Global Politics

The year of Obama

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Story by Alex Gallafent, PRI's "The World"

Despite some mixed reviews of the president’s policies, many around the world would still say 2009 was the year of Barack Obama. 

Expectations for the new occupant of the White House was sky high, not least in the Kenyan village where Barack Obama’s father grew up. 

"Obama will help us as a man from this area, and as a man from Kogelo will help us in bringing change, and bringing the development of prosperity into Kenya," said a Kenyan man.

There were those who tried to tamp down such expectations, including some of the new president’s allies abroad. 

Barack Obama doesn’t have a magic wand, so said Bernard Kouchner, the French Foreign Minister just a short while before the president’s inauguration. 

A short while into his new job, President Obama scored points with the United Nations. 

"I welcome most heartedly this commitment by President Obama to close Guantanamo.  I hope that it happens soon," said U.N. High Commissioner for Human Rights, Navi Pillay.

President Obama promised to close Guantanamo within a year.  It hasn’t happened yet.

Around that time, Iran’s Foreign Minister Manouchehr Mottaki suggested that the American president would have a hard time making good on his commitments, in general. He said that Mr. Obama will "face a fossilized and arrogant structure in the American ruling system."

The Obama Administration quickly made engagement a principle plank of its approach to foreign policy. Some supported the idea, others thought it naïve. One example of the new direction was the public resetting of the U.S. relationship with Russia. 

"I hope the U.S. has more than one reset button because there [is] more than one problem [area]," said Dow Sultanzoi, an independent member of Afghanistan’s parliament, speaking early in the year. "And I think many parts of the world where the United States is involved requires to be reset, and the reset requires to be lasting, and also realistic."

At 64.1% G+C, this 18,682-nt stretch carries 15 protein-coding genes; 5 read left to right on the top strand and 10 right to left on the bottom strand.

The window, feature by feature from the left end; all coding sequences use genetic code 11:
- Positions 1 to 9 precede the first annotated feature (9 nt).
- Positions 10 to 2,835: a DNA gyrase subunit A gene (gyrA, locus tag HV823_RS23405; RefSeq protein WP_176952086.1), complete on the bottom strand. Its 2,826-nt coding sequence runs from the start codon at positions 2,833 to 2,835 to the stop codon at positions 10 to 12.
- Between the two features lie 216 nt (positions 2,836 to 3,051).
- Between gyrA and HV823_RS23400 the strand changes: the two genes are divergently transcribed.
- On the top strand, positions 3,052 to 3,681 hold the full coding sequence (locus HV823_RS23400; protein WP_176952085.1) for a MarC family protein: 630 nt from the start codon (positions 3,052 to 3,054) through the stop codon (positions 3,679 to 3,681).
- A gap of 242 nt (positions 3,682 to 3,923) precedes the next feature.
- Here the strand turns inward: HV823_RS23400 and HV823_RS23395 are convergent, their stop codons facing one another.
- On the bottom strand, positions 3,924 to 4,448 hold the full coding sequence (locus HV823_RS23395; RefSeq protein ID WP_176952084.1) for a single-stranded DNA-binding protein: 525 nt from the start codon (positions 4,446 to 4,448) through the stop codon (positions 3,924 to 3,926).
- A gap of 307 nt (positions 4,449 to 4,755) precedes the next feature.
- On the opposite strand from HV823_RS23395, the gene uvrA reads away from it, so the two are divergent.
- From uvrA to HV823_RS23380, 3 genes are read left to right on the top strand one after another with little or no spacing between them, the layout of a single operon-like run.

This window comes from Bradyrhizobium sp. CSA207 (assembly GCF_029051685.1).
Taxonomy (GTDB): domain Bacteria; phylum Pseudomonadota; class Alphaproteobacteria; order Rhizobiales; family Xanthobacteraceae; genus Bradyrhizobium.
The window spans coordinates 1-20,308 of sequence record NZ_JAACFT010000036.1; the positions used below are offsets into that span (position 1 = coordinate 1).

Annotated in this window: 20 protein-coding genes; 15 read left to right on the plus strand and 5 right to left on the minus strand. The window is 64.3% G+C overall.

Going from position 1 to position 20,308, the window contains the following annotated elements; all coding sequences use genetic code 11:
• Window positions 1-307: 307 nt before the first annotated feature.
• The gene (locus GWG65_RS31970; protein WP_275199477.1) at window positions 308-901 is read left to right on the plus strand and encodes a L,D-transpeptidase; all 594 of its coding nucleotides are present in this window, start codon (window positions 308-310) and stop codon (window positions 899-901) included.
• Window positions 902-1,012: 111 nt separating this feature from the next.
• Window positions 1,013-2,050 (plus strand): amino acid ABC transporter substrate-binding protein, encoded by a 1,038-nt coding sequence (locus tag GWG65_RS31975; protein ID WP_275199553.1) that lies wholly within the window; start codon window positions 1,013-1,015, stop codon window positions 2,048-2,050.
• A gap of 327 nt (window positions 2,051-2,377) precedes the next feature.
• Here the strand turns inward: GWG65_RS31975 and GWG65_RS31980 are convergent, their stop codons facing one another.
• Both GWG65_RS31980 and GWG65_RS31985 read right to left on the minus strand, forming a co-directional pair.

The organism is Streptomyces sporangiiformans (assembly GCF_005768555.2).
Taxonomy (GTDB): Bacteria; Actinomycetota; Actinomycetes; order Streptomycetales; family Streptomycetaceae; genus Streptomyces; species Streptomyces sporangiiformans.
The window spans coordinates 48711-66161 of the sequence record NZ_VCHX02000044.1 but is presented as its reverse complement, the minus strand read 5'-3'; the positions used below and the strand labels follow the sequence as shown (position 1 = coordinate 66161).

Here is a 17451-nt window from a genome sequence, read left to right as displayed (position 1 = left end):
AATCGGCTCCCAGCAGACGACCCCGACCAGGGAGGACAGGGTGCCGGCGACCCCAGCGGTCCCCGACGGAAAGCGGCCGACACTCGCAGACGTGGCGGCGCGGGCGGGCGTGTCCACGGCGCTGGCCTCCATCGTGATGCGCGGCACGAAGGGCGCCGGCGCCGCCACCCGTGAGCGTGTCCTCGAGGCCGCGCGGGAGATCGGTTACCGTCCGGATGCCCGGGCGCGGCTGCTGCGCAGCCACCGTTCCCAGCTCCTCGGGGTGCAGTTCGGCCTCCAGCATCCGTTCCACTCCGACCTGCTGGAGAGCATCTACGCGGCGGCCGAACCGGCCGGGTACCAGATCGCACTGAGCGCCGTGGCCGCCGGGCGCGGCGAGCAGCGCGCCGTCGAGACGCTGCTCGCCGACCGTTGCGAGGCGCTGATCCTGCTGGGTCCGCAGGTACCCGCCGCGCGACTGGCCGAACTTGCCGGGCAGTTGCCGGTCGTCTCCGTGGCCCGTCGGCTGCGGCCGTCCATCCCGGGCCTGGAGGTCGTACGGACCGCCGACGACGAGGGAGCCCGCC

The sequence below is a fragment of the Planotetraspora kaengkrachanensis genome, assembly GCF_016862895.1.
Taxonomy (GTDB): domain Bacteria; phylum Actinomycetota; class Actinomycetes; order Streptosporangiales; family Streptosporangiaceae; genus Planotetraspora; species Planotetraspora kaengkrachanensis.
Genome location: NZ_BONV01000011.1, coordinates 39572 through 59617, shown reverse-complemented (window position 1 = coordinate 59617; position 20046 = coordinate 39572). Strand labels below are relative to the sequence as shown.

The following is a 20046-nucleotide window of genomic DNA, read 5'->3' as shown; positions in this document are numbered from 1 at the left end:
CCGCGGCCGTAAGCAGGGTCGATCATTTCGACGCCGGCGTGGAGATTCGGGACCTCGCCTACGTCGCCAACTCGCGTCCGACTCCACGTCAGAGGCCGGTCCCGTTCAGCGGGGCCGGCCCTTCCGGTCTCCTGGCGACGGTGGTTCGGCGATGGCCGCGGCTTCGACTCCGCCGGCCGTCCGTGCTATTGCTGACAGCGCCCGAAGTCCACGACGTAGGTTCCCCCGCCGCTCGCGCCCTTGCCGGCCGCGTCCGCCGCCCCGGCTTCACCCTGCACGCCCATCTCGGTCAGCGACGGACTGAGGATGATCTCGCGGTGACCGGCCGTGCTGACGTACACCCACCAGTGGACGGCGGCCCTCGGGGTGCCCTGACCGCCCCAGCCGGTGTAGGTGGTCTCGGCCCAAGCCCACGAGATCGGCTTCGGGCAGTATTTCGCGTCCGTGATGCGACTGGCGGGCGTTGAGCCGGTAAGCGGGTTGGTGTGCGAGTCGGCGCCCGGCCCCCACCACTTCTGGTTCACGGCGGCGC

America’s war in Afghanistan dominated the foreign policy year, as relative stability in Iraq allowed that conflict to fade from view.  And as the U.S. pursued a military strategy to combat the Taliban in Al Qaeda, it ran up against complaints from a key, if problematic, ally.

Asif Ali Zardari, Pakistan’s President said this about his discussions with Obama officials: "Whenever we had a dialogue with them, we said to them, stop these drones. If a drone kills three criminals, it kills ten civilians, which is unjustified." 

For the Obama Administration, the use of drones remains a critical element of U.S. policy, even though that policy is unpopular among Pakistanis. 

Sayid Mohammed [PH], speaking from South Waziristan, blamed the United States for the violence engulfing his homeland. "The Taliban are against the United States not against Pakistan. They are fighting the Pakistani Army because the army is doing the bidding of America. Once the Americans are out of Afghanistan, there will be peace in the region." 

But by the end of the year, it was the United States' changing relationship with China that was grabbing attention. Midway through the year, the two countries signed a memorandum of understanding, which included diplomatic generalities about climate change, energy, and the environment.  But China and the U.S. barely reached any agreement at all in Copenhagen. 

And so the year ends as it began, with some around the world hoping for more from the United States. Only now, the hope has an edge to it. 

"Expectations and then pressure on the United States has raised," said Andreas Carlgren, the Environment Minister from Sweden. "We should expect them to deliver now."

PRI's "The World" is a one-hour, weekday radio news magazine offering a mix of news, features, interviews, and music from around the globe. "The World" is a co-production of the BBC World Service, PRI and WGBH Boston.

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